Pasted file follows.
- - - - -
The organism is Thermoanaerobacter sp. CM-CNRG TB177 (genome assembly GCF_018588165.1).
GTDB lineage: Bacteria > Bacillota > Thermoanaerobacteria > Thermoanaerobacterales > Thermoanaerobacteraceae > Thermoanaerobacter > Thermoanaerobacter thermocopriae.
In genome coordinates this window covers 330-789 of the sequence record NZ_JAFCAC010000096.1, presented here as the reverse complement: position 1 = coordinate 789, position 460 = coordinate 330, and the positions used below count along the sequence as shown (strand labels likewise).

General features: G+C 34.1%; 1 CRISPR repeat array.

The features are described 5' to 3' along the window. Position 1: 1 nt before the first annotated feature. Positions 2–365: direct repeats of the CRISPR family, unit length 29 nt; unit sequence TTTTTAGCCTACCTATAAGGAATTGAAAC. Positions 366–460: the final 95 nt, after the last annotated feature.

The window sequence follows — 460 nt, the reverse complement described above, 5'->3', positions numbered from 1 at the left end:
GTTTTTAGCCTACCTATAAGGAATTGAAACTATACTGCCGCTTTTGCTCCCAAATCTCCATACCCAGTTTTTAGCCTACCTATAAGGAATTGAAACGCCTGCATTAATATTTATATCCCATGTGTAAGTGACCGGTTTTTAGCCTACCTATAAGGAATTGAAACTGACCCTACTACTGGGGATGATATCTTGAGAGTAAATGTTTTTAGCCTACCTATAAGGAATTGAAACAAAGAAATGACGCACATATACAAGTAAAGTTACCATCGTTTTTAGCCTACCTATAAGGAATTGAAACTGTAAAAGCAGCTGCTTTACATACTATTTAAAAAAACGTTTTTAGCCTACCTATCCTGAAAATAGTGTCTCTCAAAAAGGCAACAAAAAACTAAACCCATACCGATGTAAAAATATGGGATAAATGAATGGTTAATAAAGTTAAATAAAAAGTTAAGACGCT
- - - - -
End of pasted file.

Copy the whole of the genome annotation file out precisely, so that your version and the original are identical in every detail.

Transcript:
The organism is Thermoanaerobacter sp. CM-CNRG TB177 (genome assembly GCF_018588165.1).
GTDB lineage: Bacteria > Bacillota > Thermoanaerobacteria > Thermoanaerobacterales > Thermoanaerobacteraceae > Thermoanaerobacter > Thermoanaerobacter thermocopriae.
In genome coordinates this window covers 330-789 of the sequence record NZ_JAFCAC010000096.1, presented here as the reverse complement: position 1 = coordinate 789, position 460 = coordinate 330, and the positions used below count along the sequence as shown (strand labels likewise).

General features: G+C 34.1%; 1 CRISPR repeat array.

The features are described 5' to 3' along the window. Position 1: 1 nt before the first annotated feature. Positions 2–365: direct repeats of the CRISPR family, unit length 29 nt; unit sequence TTTTTAGCCTACCTATAAGGAATTGAAAC. Positions 366–460: the final 95 nt, after the last annotated feature.

The window sequence follows — 460 nt, the reverse complement described above, 5'->3', positions numbered from 1 at the left end:
GTTTTTAGCCTACCTATAAGGAATTGAAACTATACTGCCGCTTTTGCTCCCAAATCTCCATACCCAGTTTTTAGCCTACCTATAAGGAATTGAAACGCCTGCATTAATATTTATATCCCATGTGTAAGTGACCGGTTTTTAGCCTACCTATAAGGAATTGAAACTGACCCTACTACTGGGGATGATATCTTGAGAGTAAATGTTTTTAGCCTACCTATAAGGAATTGAAACAAAGAAATGACGCACATATACAAGTAAAGTTACCATCGTTTTTAGCCTACCTATAAGGAATTGAAACTGTAAAAGCAGCTGCTTTACATACTATTTAAAAAAACGTTTTTAGCCTACCTATCCTGAAAATAGTGTCTCTCAAAAAGGCAACAAAAAACTAAACCCATACCGATGTAAAAATATGGGATAAATGAATGGTTAATAAAGTTAAATAAAAAGTTAAGACGCT